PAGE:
Amylase Health Topic

Amylase Health Topic

Amylase is an enzyme that is produced in the pancreas and salivary glands. In saliva, amylase begins the process of digestion. Amylase breaks down starches and complex carbohydrates into sugars, releasing the stored energy for use by the body. Calcium ions are necessary to activate amylase. Amylase is also used by white blood cells to break down pathogens and cellular debris. Amylase can break down cancer cells by attacking the hCG found in their outer shell, clearing the way for protein-digesting enzymes to break down the cell membrane.

Note: encourages personal research and a balanced view of health and nutrition topics. The links below provide a broad overview of various research findings and hypothesis on the role of nutrition in health. This information is not intended to promote any particular product. Unless noted, the articles below do not include any scientific references.

Learn More About Amylase

  1. Amylase on Wikipedia

    Amylase is an enzyme that breaks starch down into sugar. Amylase is present in human saliva, where it begins the chemical process of digestion. The pancreas also makes amylase (alpha amylase) to hydrolyse dietary starch into di- and tri-saccharides which are converted by other enzymes to glucose to supply the body with energy.


  2. Amylase

    Amylase is an enzyme produced by the exocrine glands with the ability to cleave 1,4-glucose linkages. Amylase breaks down starch into maltose and limit dextrans. The enzyme requires calcium and chloride ions for activity. Amylase is produced in the pancreas and salivary glands and to a lesser extent the fallopian tubes. From the pancreas, amylase is secreted via the pancreatic and then common bile ducts into the duodenum where it plays an important role in digestion of complex carbohydrates. In normal plasma, about 40% of circulating amylase of pancreatic origin, the rest coming from the salivary glands.

  3. Amylase: An Enzyme That "Chews Up" Macromolecular Carbohydrate

    Starch is one of nature's major energy storage compounds. Such energy storage compounds are only useful in times of need IF they can be rapidly broken down and the stored energy released. In the case of starch (aka "amylose"), there are two enzymes that do this task. Both are named amylase. It is VERY important that you notice the suffixes -ose and -ase. Enzymes usually have names that end in -ase, and things containing sugars end with -ose (such as in dextrose, sucrose and amylose). it may help you to think of enzymes as little PacMen that go around taking bites out of things. Now consider that there are two types of amylase PacMen. One has a mouth that likes to bite into the middle of the long chain of sugars that make up starch. Each bite makes a break in the chain. This PacMan is called alpha-amylase. The beta-amylase PacMan is very picky and can only "chew" on the "reducing" end of starch molecules.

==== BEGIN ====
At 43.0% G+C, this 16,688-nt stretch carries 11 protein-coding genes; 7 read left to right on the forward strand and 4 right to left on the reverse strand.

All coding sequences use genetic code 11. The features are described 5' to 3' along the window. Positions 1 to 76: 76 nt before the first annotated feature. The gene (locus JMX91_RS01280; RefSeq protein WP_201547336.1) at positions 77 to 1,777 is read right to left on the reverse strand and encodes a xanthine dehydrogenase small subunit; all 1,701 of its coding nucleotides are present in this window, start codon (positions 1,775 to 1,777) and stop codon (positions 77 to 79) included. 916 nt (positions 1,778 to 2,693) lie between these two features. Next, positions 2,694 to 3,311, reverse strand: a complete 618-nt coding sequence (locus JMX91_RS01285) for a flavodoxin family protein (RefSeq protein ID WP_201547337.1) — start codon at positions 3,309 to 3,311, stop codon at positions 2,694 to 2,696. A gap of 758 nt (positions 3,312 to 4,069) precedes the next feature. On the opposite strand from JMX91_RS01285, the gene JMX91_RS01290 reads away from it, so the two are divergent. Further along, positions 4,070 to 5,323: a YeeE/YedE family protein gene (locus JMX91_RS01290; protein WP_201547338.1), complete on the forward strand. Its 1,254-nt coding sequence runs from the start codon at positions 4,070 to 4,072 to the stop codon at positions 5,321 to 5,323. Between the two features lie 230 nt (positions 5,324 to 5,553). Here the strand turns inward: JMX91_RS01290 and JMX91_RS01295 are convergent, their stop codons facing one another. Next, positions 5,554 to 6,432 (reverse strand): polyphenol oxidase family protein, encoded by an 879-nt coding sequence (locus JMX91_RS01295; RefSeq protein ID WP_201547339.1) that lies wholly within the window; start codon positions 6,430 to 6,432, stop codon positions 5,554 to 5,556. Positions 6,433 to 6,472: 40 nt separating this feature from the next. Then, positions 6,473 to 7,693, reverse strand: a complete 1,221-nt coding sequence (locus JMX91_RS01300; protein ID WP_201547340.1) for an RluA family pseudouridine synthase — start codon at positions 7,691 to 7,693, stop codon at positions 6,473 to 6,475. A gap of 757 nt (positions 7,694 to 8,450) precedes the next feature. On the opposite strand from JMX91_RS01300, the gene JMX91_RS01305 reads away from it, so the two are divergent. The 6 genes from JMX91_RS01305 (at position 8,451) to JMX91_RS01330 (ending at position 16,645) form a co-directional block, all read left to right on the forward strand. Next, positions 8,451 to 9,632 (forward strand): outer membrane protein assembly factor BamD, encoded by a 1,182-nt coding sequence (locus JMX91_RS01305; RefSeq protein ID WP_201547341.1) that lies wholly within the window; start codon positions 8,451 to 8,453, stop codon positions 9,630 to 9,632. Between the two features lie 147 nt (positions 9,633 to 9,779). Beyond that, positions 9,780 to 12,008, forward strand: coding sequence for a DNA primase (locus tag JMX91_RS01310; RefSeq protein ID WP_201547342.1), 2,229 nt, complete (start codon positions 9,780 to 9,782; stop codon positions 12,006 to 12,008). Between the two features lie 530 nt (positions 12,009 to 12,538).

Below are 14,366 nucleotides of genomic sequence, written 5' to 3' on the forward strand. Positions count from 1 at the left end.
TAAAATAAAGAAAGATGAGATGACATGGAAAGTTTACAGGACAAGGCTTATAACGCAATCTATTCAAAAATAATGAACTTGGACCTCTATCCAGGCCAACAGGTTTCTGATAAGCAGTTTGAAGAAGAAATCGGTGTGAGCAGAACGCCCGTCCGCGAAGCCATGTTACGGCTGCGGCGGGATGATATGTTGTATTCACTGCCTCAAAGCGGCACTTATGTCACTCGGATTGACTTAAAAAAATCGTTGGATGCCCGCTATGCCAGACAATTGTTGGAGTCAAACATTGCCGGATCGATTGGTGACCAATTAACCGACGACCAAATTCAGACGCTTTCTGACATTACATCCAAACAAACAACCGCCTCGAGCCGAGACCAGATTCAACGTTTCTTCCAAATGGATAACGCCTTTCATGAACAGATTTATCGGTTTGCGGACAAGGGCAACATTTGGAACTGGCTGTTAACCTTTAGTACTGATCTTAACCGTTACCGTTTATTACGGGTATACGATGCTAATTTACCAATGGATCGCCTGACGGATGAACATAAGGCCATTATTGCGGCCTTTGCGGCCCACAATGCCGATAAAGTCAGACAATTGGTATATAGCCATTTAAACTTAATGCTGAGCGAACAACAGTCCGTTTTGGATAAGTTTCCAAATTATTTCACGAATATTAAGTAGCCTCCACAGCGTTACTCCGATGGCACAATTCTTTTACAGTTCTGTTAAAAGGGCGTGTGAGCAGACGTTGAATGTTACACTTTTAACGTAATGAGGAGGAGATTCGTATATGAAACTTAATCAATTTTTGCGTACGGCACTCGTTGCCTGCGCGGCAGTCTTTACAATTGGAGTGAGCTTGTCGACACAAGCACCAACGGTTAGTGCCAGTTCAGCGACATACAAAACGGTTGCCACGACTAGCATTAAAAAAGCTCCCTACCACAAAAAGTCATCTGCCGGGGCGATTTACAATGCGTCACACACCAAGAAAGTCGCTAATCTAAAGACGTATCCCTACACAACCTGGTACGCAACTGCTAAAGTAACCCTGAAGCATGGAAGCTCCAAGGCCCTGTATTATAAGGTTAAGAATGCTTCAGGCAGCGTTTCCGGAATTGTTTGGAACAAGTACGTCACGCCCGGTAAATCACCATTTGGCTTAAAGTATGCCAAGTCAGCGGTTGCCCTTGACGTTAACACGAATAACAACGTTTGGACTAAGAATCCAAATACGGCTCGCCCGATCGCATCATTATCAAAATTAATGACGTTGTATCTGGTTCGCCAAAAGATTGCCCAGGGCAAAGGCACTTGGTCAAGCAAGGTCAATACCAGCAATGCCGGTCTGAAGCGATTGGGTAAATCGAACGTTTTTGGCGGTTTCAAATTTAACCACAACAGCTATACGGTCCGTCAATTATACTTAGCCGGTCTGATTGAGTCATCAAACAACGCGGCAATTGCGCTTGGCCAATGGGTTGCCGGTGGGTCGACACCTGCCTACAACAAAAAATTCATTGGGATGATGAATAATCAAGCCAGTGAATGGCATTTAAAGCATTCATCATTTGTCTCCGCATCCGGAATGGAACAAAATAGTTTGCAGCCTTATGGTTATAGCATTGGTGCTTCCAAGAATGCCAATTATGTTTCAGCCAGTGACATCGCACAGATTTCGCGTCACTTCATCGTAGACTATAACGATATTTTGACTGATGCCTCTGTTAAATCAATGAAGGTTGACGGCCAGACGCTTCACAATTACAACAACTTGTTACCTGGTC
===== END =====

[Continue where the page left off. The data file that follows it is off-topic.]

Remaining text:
4. Amylase Attacks hCG; and the Importance of Amylase as Precursive Enzyme Activity Before Proteinase

    Graphical representation of a cancer tropoblast cell and the effect of amylase and proteases upon it. The outer coating of a cancer cell has human chorionic gonadotropin (hCG) as the suitable substrate for the attack of amylase, then protease. The proteases are unable to reach the protein until amylase does its work.

  5. Immuno-Enzymatic Therapy: Amylase Overview (PDF File)

    The first acting enzyme of the body in digestion is amylase, secreted primarily by the salivary glands and pancreas. In the mouth it begins working on carbhohydrates. Salivary amylase is known to continue acting in the upper part of the stomach before the pH drops drastically. At low pH, (acid) the enzyme is denatured, or unfolded. Calcium ions are necessary for activation of amylase. Electrolytes, chlorides and iodides increase amylase activity, while fluorides decrease it. Amylase is regularly found in the active state in plasma of the blood. Amylase is used by various white blood cells in digesting pathogens and cellular debris. Amylase can cleave the carbohydrates from hCG, deactivating it as a hormone. By cleaving the carbohydrate portions, thereby masking properties and reducing the size of the entire hCG molecule, the hCG-inhibited enzyme may be re-activated. Amylase can prevent inhibition of trypsin and the other protease enzymes by cleaving the carbohydrates away from the protein before trypsin or another protease would act on the hCG protein. Research proves that amylase can deactivate hCG, by cleaving the carbohydrate part away from the protein part. After amylase clears the carbhohydrate coating, the protein digesting enzymes can come in and digest the protein back-bone of the cell membrane, just as it does the circulating hormone.

Tags: amylase, amylase and enzyme, amylase and carbohydrate, amylase and starch, amylase and sugar, amylase and digestion, amylase and human chorionic gonadotropin, amylase and hCG, amylase and cancer, amylase and tropoblast, amylase and saliva, amylase and pancreas

Amylase has not been evaluated or approved by the FDA for the any of the following topics indicated in the links above: aging, allergies, cancer, inflammation, obesity, spider veins, varicose veins

Statements on this website have NOT been evaluated by the Food and Drug Administration and are NOT intended to diagnose, treat, cure, or prevent any disease; research is ongoing. All third-party health topic links provided on this website are for information purposes only. Always consult your doctor or nutritionist about any health or nutrition-related questions you might have.




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